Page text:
One sick singer attended choir practice, infecting 52 others, two of whom died. A study released by the C.D.C. shows that self-isolation and tracing efforts helped contain the outbreak.
It was a chilly evening in Mount Vernon, Wash., on March 10, when a group of singers met for choir practice at their church, just as they did most Tuesday nights.
The full choir consists of 122 singers, but only 61 made it that night, including one who had been fighting cold-like symptoms for a few days.
That person later tested positive for the coronavirus, and within two days of the practice, six more members of the choir had developed a fever. Ultimately, 53 members of the choir became ill with Covid-19, the disease caused by the virus, and two of them died.
The event, which was first reported by The Los Angeles Times in March, demonstrated how contagious and dangerous the coronavirus is, especially among older populations. The median age for those attending the practice that night was 69.
A study since then has showed that swift action by the members of the choir, including voluntary isolation, along with contact tracing by the Skagit County health department, helped contain the spread and prevent what could have been a much larger outbreak in that community, about an hour’s drive north of Seattle.
Although the virus spread quickly and thoroughly within the choir, it did not result in a significant increase in the infection rate of the community at large.
“If they hadn’t initiated their own isolation and quarantine before we got involved, you can conceive of a situation where every one of those people would have infected another three people each,” said Dr. Howard Leibrand, the Skagit County health officer. “You would have had a huge change in our viral curve based on this one episode.”
As communities around the world begin to look at ways to ease restrictions on movement and gathering, as well as reopen their businesses and houses of worship, reports like this one raise clear warnings about the dangers posed when a large number of people gather indoors during an outbreak. That is especially the case for activities like singing that can spur transmission.
Dr. Leibrand and Dr. Lea Hamner, a communicable disease and epidemiology supervisor in Skagit County, conducted the investigation into the choir outbreak and were the authors of the report, which the Centers for Disease Control and Prevention released on Tuesday.
They labeled the choir practice a point-source exposure and said very few such events had been so clearly isolated as this one, making it a helpful study of how the virus spreads.
“It’s rare to have a group with a single common exposure,” Dr. Hamner said. “Here, we have a defined group, and they all had a similar exposure for a similar amount of time, so we are able to really understand transmission a little bit better with that kind of event.”
What made the choir practice so fertile for transmission was most likely the very act of singing, in which people projecting their voices at loud volume are prone to emit tiny droplets known as aerosols that can carry the virus. It is a phenomenon familiar to anyone who has sat close to the stage during a play or a musical performance.
“When you project your voice, you can project more virus,” Dr. Leibrand said. “So it seems like this would be a pretty good indicator we shouldn’t be going back to large groups singing in an enclosed space, i.e., church, because that would be the same sort of situation as this.”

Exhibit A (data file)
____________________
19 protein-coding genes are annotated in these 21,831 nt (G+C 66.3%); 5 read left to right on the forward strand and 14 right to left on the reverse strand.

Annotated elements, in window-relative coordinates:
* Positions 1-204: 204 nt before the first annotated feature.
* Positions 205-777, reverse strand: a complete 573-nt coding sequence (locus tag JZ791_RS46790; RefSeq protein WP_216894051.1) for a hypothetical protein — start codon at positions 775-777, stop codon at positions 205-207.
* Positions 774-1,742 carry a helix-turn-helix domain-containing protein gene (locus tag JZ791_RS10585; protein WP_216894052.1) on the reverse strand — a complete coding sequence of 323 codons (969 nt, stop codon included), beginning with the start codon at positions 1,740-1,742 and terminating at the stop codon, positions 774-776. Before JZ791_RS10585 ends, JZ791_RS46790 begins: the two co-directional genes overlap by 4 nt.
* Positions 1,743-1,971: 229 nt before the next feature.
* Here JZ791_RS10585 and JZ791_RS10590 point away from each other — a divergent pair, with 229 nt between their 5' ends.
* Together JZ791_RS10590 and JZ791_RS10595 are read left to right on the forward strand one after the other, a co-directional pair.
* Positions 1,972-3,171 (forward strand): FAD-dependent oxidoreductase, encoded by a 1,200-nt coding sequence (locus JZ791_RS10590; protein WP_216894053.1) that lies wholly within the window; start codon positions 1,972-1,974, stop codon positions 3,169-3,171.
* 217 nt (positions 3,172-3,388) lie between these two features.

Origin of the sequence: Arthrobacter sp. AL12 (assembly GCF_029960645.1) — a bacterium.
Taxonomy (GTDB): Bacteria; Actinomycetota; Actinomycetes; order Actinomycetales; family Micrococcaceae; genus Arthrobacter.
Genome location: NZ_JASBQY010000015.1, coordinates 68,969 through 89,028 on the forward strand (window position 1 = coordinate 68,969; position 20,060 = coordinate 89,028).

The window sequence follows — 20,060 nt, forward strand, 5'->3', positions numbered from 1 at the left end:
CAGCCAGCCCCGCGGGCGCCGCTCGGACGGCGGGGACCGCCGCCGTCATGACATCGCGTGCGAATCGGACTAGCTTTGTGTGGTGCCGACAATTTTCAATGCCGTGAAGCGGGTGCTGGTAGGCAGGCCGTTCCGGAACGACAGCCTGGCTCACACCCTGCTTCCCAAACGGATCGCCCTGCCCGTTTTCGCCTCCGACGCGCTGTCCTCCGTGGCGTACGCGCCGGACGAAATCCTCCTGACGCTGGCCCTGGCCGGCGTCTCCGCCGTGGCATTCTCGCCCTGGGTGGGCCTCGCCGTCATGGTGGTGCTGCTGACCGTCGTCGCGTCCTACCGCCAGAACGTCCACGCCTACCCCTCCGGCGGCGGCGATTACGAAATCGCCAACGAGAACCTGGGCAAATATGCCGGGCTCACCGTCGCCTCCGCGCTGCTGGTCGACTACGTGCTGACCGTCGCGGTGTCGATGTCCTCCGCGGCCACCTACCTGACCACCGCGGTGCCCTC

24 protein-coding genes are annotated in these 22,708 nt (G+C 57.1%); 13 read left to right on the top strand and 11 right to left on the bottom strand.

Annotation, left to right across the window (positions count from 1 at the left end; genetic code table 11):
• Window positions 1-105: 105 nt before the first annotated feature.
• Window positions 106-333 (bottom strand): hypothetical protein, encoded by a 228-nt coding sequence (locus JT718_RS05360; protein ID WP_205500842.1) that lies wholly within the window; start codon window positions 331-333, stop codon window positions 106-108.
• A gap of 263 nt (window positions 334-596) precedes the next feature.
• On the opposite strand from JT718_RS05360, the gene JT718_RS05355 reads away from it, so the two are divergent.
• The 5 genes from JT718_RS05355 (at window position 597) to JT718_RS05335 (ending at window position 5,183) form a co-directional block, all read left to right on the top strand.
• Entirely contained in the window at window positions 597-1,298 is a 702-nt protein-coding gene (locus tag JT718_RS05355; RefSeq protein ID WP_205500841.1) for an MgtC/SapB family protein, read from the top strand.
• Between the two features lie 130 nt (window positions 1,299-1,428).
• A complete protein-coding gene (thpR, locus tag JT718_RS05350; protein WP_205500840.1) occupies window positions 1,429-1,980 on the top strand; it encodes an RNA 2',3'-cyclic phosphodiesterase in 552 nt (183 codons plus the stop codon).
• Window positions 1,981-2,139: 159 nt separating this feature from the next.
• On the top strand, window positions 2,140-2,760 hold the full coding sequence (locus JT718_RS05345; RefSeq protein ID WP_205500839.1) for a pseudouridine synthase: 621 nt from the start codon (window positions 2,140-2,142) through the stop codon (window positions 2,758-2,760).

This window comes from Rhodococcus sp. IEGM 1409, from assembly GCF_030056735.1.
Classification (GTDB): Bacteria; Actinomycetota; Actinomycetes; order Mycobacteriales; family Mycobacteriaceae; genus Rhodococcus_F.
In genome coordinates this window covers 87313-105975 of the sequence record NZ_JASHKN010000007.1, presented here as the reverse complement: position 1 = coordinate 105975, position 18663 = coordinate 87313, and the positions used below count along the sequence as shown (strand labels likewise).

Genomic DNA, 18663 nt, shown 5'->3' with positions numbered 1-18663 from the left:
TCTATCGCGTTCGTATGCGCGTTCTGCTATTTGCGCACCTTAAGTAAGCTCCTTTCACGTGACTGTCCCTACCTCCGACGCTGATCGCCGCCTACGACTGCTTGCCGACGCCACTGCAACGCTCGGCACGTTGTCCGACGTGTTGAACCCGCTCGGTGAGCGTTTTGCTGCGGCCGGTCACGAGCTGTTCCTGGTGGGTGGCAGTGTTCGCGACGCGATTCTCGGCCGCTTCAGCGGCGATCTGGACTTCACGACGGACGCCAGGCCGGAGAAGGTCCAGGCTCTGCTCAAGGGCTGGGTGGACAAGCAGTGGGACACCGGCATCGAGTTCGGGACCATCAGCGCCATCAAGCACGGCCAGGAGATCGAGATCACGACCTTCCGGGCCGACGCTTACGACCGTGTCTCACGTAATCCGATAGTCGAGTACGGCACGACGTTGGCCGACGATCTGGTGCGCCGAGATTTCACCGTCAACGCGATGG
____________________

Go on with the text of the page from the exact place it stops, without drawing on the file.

Some people in the Skagit County choir may even have been what the report calls super-emitters — people who release more particles than others during speech.
As of Tuesday afternoon, the total number of cases in Skagit County was 406, according to the Washington Department of Public Health.
Pia MacDonald, an infectious disease epidemiologist for RTI International, who was not part of the study, said it was remarkable that the outbreak in the choir did not lead to more infections in the community at large, especially considering the cases were not confirmed until six days after the practice.
“You still have a number of days there where people could have been walking around in close contact with other people,” she said.
The practice took place from 6:30 to 9 p.m., and for much of it the choir members sat in a large room in assigned seats, correlating to how they would sit during a performance. The seats were packed together, six to 10 inches apart, far closer than the minimum six-foot recommendation by the C.D.C. during the pandemic.
Because only about half the members of the choir were present, many sat next to empty seats. But later they broke off into separate groups, and cookies and oranges were served during a break in the back of the room.
When the practice was over, several members helped to put the chairs away, and this contact with surfaces may also have contributed to transmission.
Weeks earlier, Washington reported its first coronavirus case, connected to a traveler from Wuhan, China, where the disease outbreak began, but awareness of the coronavirus in many parts of Washington and the United States was still in its early stages on March 10.
Dr. Hamner and Dr. Leibrand said that on March 15, the choir director sent an email to everyone in the choir reporting that six people had become ill. They said that from that point forward, the members of the choir were diligent about remaining isolated.
Three days later, they began working with the Skagit County health department, which initiated its investigation and began doing contact tracing. The doctors said the choir members were forthcoming and extremely helpful, not only with maintaining self-quarantine, but also with providing useful information that aided the investigation.
“They were the ideal group to do disease investigation with,” Dr. Hamner said. “I’ve done disease investigations for five years now, and that was a really nice relationship.”